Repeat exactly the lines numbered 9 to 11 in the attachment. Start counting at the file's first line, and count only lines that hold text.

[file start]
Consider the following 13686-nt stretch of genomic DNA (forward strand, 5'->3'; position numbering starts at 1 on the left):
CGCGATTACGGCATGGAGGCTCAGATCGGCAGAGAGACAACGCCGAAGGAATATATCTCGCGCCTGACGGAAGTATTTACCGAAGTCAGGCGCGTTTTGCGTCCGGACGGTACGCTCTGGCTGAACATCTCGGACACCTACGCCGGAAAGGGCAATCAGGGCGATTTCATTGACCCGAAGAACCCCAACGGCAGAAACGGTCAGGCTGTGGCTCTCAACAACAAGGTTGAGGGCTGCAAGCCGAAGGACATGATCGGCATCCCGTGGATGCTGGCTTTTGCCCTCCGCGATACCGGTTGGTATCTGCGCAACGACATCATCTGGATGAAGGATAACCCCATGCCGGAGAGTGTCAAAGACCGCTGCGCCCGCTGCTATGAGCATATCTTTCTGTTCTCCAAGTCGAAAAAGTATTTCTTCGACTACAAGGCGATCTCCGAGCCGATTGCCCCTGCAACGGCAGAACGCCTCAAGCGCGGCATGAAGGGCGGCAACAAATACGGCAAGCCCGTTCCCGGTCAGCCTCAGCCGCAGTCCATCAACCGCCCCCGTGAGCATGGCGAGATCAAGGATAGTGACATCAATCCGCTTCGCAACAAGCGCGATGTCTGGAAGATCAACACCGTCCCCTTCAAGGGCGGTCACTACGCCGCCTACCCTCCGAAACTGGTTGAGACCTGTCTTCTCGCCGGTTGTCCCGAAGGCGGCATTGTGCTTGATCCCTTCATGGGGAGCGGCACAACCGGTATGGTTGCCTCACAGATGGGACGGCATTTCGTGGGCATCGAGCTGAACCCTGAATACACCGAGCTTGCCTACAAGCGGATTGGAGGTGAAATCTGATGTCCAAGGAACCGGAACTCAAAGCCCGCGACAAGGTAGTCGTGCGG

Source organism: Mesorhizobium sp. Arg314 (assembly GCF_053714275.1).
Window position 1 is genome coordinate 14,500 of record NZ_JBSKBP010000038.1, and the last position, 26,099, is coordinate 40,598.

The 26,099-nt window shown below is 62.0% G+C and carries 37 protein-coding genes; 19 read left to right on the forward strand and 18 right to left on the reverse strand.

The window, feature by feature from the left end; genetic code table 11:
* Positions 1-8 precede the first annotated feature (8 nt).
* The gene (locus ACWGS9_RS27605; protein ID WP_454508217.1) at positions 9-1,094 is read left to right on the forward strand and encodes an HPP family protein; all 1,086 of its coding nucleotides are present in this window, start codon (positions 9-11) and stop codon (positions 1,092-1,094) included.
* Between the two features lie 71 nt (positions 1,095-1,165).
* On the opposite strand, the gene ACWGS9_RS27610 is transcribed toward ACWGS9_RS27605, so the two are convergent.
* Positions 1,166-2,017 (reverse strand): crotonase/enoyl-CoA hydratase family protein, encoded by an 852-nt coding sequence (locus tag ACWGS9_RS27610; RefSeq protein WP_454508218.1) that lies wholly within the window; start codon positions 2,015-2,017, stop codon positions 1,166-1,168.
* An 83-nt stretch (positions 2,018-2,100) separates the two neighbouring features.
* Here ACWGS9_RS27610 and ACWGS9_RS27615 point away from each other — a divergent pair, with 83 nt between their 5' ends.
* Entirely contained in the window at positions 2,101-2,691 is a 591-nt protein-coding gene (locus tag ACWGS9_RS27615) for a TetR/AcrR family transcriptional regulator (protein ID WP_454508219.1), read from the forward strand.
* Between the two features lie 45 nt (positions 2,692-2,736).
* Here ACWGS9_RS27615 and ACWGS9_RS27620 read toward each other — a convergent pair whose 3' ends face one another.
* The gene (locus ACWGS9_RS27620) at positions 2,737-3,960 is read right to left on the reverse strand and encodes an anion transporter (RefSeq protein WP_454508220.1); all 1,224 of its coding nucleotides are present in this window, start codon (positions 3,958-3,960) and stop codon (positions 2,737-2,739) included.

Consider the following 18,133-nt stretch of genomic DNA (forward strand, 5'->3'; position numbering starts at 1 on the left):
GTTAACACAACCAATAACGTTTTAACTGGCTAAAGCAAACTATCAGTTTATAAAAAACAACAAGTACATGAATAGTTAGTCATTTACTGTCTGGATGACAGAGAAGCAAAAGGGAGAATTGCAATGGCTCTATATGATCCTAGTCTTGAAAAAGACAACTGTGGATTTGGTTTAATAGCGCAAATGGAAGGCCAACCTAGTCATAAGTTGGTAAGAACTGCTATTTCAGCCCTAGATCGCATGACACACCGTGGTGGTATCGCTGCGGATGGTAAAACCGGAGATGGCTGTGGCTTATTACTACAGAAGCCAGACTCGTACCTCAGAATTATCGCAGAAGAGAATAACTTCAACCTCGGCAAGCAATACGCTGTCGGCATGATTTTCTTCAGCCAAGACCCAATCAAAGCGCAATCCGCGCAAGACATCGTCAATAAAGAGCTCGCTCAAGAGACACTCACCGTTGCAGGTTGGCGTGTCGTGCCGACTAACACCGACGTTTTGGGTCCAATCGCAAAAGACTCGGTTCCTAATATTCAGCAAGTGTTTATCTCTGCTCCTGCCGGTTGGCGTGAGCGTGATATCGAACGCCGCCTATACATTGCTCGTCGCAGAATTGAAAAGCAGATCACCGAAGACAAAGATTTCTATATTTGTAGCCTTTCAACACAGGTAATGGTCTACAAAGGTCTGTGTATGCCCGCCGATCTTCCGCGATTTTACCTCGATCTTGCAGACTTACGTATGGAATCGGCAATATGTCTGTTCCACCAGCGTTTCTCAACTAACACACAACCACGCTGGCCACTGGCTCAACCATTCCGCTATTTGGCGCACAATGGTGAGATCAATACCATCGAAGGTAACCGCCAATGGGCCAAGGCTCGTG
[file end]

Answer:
* Between the two features lie 71 nt (positions 1,095-1,165).
* On the opposite strand, the gene ACWGS9_RS27610 is transcribed toward ACWGS9_RS27605, so the two are convergent.
* Positions 1,166-2,017 (reverse strand): crotonase/enoyl-CoA hydratase family protein, encoded by an 852-nt coding sequence (locus tag ACWGS9_RS27610; RefSeq protein WP_454508218.1) that lies wholly within the window; start codon positions 2,015-2,017, stop codon positions 1,166-1,168.